Notice that David is not screaming out into the cosmos. He’s not grumbling to the air. David turns towards God; the person who can help him. This is perhaps the most important and most difficult step when dealing with anxiety and fear. When we are fearful, we want to retreat into our safe place. We want to stay hidden, but God wants us to turn to Him. He wants to be our safe place. He wants to protect us.
“The Lord is a refuge for the oppressed, a stronghold in times of trouble. Those who know your name trust in you, for you, Lord, have never forsaken those who seek you.” (Psalm 9:9-10 ESV)
King David Confessed His Doubt
Will you forget me forever? How long will you hide your face from me? How long must I take counsel in my soul and have sorrow in my heart all the day? How long shall my enemy be exalted over me? (Psalm 1:1b-2 ESV)
If we run to God, but neglect to pour out our cares and concerns to Him, are we really running to God in the first place? If we don’t tell God about our fears and anxieties, are we trusting that He will help us? Our response to these questions often are, “Well, God is God, so He already knows my situation.” But the admission of our doubt in God is not about His knowing; it’s about ours.
God invites us to confess our doubts to Him.
We get so used to processing things internally that we can become deaf to our doubts. We may not even know that we doubt God’s love or God’s ability until we say it out loud. God invites us to confess our doubts to Him. It is through our admission of doubt that He can speak to our heart and encourage our faith.
“The righteous cry out, and the Lord hears them; he delivers them from all their troubles. The Lord is close to the brokenhearted and saves those who are crushed in spirit.” (Psalm 34:7-8 ESV)
King David Reminded Himself of God’s Love
But I have trusted in your steadfast love; my heart shall rejoice in your salvation. I will sing to the Lord, because he has dealt bountifully with me. (Psalm 13:5-6 ESV)
Perfect love casts out all fear. When you fully understand that God loves you, that He cares for you, and that He would do anything for you, what reason would you have to be afraid? Remember, fear is not rational; it has a way of blinding us from the truth. It makes us forget the love that God has poured out on us yesterday, and the day before, and so on. However, God’s Word stands as a timeless reminder; it continually speaks to the love of God and His love for you.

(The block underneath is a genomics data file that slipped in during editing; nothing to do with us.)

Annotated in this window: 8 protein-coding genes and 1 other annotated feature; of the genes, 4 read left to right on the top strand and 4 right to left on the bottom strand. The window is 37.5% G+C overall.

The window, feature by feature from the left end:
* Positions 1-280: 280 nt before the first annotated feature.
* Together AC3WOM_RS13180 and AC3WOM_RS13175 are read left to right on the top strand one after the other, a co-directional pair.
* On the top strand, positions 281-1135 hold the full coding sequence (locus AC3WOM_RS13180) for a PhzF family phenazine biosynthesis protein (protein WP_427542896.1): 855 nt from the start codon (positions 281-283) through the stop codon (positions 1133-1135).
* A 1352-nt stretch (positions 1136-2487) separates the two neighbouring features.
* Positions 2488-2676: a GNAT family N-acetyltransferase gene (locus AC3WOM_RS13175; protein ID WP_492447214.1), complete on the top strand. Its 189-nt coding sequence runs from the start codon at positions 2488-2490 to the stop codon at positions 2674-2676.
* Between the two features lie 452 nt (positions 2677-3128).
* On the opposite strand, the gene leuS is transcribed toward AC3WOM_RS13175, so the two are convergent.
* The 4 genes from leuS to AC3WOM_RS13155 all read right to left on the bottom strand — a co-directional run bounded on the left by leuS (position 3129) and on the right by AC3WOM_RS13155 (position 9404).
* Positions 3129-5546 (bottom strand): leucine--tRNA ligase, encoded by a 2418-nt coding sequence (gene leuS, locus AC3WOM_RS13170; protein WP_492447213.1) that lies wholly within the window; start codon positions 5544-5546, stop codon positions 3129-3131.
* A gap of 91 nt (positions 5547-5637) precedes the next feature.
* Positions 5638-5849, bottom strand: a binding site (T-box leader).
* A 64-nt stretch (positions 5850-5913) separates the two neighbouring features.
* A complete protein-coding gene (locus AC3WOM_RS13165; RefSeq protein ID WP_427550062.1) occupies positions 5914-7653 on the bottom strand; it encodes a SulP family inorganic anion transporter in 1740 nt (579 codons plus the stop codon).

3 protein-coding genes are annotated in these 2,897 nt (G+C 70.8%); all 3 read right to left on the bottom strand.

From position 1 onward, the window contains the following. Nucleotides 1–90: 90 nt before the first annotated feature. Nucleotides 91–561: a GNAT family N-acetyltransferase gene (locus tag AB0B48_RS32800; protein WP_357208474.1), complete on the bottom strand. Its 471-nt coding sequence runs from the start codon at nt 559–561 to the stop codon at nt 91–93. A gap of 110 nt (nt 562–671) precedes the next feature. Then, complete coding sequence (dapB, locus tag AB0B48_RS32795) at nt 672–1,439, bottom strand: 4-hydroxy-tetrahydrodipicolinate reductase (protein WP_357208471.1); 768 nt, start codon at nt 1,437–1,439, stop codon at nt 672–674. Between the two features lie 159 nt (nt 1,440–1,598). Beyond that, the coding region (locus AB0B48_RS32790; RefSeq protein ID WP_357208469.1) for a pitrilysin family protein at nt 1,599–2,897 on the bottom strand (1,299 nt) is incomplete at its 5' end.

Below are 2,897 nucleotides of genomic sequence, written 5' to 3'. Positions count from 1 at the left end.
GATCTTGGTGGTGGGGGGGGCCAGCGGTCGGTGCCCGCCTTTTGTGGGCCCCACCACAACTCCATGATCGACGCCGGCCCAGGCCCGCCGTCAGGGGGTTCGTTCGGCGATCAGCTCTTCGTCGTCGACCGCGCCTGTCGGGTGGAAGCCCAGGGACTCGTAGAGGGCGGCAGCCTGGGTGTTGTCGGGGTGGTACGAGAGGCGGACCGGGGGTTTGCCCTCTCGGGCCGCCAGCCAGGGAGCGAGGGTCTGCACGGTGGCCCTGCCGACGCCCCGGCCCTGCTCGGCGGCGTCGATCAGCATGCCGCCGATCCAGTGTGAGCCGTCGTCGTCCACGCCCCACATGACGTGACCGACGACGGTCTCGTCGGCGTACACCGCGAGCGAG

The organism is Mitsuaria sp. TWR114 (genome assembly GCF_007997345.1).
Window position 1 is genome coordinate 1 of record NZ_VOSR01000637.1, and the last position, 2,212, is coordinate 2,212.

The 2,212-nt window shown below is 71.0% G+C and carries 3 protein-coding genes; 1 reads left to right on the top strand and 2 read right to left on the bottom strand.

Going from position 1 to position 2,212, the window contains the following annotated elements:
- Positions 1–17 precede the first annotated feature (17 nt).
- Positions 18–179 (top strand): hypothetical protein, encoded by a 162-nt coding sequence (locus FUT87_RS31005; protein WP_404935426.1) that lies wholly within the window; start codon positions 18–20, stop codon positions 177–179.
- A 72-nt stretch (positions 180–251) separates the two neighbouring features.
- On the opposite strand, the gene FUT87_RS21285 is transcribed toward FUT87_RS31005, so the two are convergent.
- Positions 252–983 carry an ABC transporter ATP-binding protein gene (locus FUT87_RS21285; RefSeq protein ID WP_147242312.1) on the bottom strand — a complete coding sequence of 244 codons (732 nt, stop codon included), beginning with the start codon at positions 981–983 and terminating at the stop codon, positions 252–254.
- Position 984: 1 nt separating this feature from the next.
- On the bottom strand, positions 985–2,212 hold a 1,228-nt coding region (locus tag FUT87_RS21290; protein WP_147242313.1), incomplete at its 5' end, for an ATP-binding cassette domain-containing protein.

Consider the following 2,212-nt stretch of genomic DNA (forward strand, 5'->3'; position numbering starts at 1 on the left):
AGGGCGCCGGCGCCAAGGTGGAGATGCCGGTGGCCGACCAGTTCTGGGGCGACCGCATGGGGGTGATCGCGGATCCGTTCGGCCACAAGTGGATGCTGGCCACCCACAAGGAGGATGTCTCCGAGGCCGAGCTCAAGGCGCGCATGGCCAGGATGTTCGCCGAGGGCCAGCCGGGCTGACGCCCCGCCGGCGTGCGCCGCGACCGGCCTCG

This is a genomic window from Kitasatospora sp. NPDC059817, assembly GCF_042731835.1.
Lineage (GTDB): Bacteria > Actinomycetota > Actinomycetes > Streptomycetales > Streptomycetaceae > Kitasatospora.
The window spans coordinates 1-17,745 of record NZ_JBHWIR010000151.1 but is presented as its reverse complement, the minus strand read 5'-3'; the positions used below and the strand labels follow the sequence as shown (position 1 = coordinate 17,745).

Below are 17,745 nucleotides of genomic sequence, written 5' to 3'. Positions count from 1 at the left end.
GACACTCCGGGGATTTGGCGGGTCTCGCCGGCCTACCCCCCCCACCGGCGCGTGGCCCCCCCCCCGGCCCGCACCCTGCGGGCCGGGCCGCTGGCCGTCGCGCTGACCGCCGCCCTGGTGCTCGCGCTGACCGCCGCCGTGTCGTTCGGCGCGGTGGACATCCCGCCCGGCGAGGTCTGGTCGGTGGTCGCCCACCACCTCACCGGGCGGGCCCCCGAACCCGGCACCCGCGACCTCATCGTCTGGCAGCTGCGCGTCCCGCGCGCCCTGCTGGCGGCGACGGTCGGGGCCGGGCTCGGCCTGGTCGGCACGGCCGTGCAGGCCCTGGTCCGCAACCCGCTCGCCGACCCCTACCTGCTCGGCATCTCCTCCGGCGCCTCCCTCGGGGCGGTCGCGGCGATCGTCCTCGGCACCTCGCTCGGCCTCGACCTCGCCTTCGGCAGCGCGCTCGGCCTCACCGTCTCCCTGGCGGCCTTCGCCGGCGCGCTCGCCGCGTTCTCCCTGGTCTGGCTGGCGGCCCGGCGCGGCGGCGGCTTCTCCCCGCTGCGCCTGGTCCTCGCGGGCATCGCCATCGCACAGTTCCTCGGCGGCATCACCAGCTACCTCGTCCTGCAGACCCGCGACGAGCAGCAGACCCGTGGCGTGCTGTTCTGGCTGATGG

“And hope does not put us to shame, because God’s love has been poured into our hearts through the Holy Spirit who has been given to us.” (Romans 5:5 ESV)
King David saw Supernatural Comfort in God
When you read David’s words, “he has dealt bountifully with me,” or as The Message puts it, “I’m so full of answered prayers,” the natural response is to be reminded of the miracles God has done in your life. As you remind yourself of His goodness and power, fear begins to melt away. In another Psalm David writes,
I went from a fearful unbeliever to a faith-filled believer, and it is only through the power of God in and through my life.
You make known to me the path of life; in your presence there is fullness of joy; at your right hand are pleasures forevermore. (Psalm 16:11 ESV)
David understood that when he ran to God, his fear would be replaced with faith, and his anxiousness would be replaced with joyfulness. Fear can be silenced. Fear can be fought, and our primary weapon is the Word of God. Scripture tells us, “the word of God is living and active, sharper than any two-edged sword, piercing to the division of soul and of spirit, of joints and of marrow, and discerning the thoughts and intentions of the heart.” (Hebrews 4:12)
I have personally found solace in the Word of God, and no longer struggle with panic attacks. I went from a fearful unbeliever to a faith-filled believer, and it is only through the power of God in and through my life. However, we all deal with fear at times.
Let the truth of God’s Word remind you of His power in your life. You don’t have to be afraid, but when you are, run to God, confess your doubt, remind yourself of His love for you, and see the supernatural comfort He brings.